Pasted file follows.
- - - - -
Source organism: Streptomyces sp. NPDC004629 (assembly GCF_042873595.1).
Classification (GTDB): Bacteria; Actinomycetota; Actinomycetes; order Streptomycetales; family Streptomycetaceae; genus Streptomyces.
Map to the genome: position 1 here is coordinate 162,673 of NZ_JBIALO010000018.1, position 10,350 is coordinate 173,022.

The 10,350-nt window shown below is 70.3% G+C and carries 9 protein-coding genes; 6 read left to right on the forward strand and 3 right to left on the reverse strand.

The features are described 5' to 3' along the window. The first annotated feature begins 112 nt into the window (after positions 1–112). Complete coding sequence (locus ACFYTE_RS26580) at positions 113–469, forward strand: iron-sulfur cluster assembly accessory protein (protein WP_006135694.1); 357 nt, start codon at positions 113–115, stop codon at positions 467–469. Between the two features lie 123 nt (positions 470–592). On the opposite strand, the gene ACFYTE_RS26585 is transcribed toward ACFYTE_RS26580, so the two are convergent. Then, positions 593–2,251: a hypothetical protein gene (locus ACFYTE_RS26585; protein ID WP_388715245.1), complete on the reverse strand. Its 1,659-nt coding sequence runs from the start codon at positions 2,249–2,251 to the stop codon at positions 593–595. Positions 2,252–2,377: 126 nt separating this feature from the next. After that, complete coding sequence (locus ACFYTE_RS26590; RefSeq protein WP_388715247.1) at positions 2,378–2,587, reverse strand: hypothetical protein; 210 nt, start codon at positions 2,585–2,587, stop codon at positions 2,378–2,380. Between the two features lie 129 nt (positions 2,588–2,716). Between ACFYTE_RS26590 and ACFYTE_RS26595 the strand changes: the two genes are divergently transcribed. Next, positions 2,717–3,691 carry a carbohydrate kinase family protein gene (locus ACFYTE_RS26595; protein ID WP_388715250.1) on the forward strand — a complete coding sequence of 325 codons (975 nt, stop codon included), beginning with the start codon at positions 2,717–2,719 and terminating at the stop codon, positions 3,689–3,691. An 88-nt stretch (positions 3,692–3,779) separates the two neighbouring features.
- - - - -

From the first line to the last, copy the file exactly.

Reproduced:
Source organism: Streptomyces sp. NPDC004629 (assembly GCF_042873595.1).
Classification (GTDB): Bacteria; Actinomycetota; Actinomycetes; order Streptomycetales; family Streptomycetaceae; genus Streptomyces.
Map to the genome: position 1 here is coordinate 162,673 of NZ_JBIALO010000018.1, position 10,350 is coordinate 173,022.

The 10,350-nt window shown below is 70.3% G+C and carries 9 protein-coding genes; 6 read left to right on the forward strand and 3 right to left on the reverse strand.

The features are described 5' to 3' along the window. The first annotated feature begins 112 nt into the window (after positions 1–112). Complete coding sequence (locus ACFYTE_RS26580) at positions 113–469, forward strand: iron-sulfur cluster assembly accessory protein (protein WP_006135694.1); 357 nt, start codon at positions 113–115, stop codon at positions 467–469. Between the two features lie 123 nt (positions 470–592). On the opposite strand, the gene ACFYTE_RS26585 is transcribed toward ACFYTE_RS26580, so the two are convergent. Then, positions 593–2,251: a hypothetical protein gene (locus ACFYTE_RS26585; protein ID WP_388715245.1), complete on the reverse strand. Its 1,659-nt coding sequence runs from the start codon at positions 2,249–2,251 to the stop codon at positions 593–595. Positions 2,252–2,377: 126 nt separating this feature from the next. After that, complete coding sequence (locus ACFYTE_RS26590; RefSeq protein WP_388715247.1) at positions 2,378–2,587, reverse strand: hypothetical protein; 210 nt, start codon at positions 2,585–2,587, stop codon at positions 2,378–2,380. Between the two features lie 129 nt (positions 2,588–2,716). Between ACFYTE_RS26590 and ACFYTE_RS26595 the strand changes: the two genes are divergently transcribed. Next, positions 2,717–3,691 carry a carbohydrate kinase family protein gene (locus ACFYTE_RS26595; protein ID WP_388715250.1) on the forward strand — a complete coding sequence of 325 codons (975 nt, stop codon included), beginning with the start codon at positions 2,717–2,719 and terminating at the stop codon, positions 3,689–3,691. An 88-nt stretch (positions 3,692–3,779) separates the two neighbouring features.